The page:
By John Ikani
A federal judge ruled on Thursday that all trials of terrorism cases in Nigeria will henceforth be held in secret.
According to a statement from the Nigerian Federal High Court, titled “new practice directions on hearing of terrorism cases”, the ruling include a ban on media coverage of court proceedings unless ordered by the trial judge.
The statement signed by Justice John Terhemba Tsoho added that only judges, lawyers and parties to a case are to be allowed into courtrooms.
It went on to note that there will be tight security during such trials, with members of the public barred from accessing the perimeter distance around the court building, adding that identities and contact details of victims and witnesses shall not be disclosed for their safety.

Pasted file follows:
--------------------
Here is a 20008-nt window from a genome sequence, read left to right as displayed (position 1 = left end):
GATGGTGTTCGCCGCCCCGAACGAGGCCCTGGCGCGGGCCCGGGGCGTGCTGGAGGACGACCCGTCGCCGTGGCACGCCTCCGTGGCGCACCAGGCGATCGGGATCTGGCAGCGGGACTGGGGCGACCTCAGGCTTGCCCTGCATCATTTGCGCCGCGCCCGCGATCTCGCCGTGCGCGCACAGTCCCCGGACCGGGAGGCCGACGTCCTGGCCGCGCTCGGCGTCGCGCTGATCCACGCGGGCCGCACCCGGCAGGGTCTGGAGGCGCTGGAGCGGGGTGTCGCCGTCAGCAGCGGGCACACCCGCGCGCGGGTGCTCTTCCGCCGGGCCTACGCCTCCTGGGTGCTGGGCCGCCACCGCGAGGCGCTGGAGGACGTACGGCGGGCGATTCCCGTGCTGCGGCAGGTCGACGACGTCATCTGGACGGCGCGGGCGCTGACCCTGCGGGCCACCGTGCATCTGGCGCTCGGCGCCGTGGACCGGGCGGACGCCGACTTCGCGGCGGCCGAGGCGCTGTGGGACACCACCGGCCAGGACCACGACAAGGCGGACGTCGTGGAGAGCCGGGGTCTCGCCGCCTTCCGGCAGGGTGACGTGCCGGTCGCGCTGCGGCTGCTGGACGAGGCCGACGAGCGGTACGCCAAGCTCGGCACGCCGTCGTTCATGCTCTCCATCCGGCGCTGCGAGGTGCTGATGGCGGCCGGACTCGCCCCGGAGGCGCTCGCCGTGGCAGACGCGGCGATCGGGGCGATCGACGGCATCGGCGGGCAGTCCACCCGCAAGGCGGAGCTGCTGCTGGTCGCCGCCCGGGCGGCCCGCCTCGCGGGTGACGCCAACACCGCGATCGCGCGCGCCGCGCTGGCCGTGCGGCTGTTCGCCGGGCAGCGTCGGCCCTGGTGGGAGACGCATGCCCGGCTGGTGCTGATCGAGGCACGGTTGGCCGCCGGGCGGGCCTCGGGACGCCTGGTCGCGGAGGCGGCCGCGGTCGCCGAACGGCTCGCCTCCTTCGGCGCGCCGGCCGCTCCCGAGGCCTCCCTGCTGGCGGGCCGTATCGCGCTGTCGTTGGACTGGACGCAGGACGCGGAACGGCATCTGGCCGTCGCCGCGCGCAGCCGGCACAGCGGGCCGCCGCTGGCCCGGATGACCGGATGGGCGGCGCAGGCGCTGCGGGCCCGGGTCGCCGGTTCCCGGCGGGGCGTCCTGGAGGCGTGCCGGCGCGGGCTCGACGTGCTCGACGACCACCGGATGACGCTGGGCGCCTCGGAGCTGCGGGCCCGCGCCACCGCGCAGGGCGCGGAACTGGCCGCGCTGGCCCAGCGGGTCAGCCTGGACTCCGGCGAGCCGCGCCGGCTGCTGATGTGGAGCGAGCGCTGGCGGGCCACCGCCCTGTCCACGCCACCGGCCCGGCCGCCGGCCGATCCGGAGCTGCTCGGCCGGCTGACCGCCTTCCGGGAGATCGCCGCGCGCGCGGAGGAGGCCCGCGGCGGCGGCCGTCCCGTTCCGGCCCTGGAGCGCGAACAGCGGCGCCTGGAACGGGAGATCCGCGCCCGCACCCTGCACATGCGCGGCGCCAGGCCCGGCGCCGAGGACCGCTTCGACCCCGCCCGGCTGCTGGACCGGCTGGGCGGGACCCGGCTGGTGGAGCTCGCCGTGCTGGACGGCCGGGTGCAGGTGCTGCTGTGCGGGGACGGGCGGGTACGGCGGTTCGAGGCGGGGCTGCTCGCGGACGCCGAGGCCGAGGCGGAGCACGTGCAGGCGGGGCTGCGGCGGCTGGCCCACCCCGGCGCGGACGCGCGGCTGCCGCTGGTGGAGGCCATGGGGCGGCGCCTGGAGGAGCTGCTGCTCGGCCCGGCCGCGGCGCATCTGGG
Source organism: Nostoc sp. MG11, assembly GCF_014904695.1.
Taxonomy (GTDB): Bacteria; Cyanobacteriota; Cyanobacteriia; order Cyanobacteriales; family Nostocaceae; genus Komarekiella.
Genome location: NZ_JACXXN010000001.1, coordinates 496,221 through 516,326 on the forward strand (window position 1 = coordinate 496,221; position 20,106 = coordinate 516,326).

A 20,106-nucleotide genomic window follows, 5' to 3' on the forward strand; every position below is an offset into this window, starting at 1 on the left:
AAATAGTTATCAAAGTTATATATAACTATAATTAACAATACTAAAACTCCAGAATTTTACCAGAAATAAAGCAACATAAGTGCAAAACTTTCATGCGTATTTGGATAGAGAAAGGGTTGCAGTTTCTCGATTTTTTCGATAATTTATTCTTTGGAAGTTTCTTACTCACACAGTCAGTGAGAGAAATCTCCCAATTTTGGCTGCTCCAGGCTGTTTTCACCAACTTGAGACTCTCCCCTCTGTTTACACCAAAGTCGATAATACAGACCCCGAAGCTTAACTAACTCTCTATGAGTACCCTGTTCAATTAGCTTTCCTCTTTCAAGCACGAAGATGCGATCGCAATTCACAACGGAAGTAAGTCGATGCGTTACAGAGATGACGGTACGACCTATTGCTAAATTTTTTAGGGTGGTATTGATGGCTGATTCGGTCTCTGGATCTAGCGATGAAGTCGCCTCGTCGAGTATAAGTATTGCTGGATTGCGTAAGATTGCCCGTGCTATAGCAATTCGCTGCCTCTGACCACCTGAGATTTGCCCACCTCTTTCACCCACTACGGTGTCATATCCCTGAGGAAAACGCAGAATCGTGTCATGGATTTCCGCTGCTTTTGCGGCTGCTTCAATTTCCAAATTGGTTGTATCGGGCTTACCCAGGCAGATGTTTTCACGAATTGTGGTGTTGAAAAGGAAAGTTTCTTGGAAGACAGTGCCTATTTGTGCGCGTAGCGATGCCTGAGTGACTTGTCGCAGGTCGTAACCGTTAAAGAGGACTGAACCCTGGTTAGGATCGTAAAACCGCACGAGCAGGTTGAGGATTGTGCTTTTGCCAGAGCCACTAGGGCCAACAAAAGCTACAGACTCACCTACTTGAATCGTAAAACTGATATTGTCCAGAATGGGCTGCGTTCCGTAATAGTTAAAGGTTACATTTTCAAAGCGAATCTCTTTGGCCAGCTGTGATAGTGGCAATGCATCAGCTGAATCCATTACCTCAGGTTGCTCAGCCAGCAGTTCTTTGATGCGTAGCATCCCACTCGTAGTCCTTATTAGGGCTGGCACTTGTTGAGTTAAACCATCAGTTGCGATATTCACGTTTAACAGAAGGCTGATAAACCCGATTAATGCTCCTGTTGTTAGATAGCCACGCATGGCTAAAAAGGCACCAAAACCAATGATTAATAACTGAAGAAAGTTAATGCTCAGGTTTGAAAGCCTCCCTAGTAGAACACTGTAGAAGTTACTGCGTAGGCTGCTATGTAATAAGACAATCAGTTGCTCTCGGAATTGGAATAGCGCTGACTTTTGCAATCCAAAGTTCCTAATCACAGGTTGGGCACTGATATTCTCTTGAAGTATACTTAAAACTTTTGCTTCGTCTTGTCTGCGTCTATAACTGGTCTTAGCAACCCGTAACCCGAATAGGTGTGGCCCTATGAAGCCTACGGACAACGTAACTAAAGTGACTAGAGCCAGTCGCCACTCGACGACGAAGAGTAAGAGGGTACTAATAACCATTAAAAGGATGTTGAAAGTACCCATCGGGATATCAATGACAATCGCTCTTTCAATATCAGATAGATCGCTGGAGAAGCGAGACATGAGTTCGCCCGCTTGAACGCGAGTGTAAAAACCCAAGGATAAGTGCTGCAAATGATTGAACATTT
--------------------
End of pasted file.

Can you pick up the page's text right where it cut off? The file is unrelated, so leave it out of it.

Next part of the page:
While noting that the measures announced on Thursday take immediate effect, the statement warned that any person who violates the guidelines “shall be deemed to have committed an offence contrary to the country’s anti-terrorism law”.
The new guidelines came a day before the trail of Nnamdi Kanu – the leader of the outlawed separatist movement known as the Indigenous Peoples of Biafra (Ipob) – resumes.
A ruling on charges filed against him by the Nigerian government – relating to treason and terrorism – is expected on Friday in Abuja.
Mr Kanu’s group is agitating for a breakaway state of Biafra in south-east Nigeria.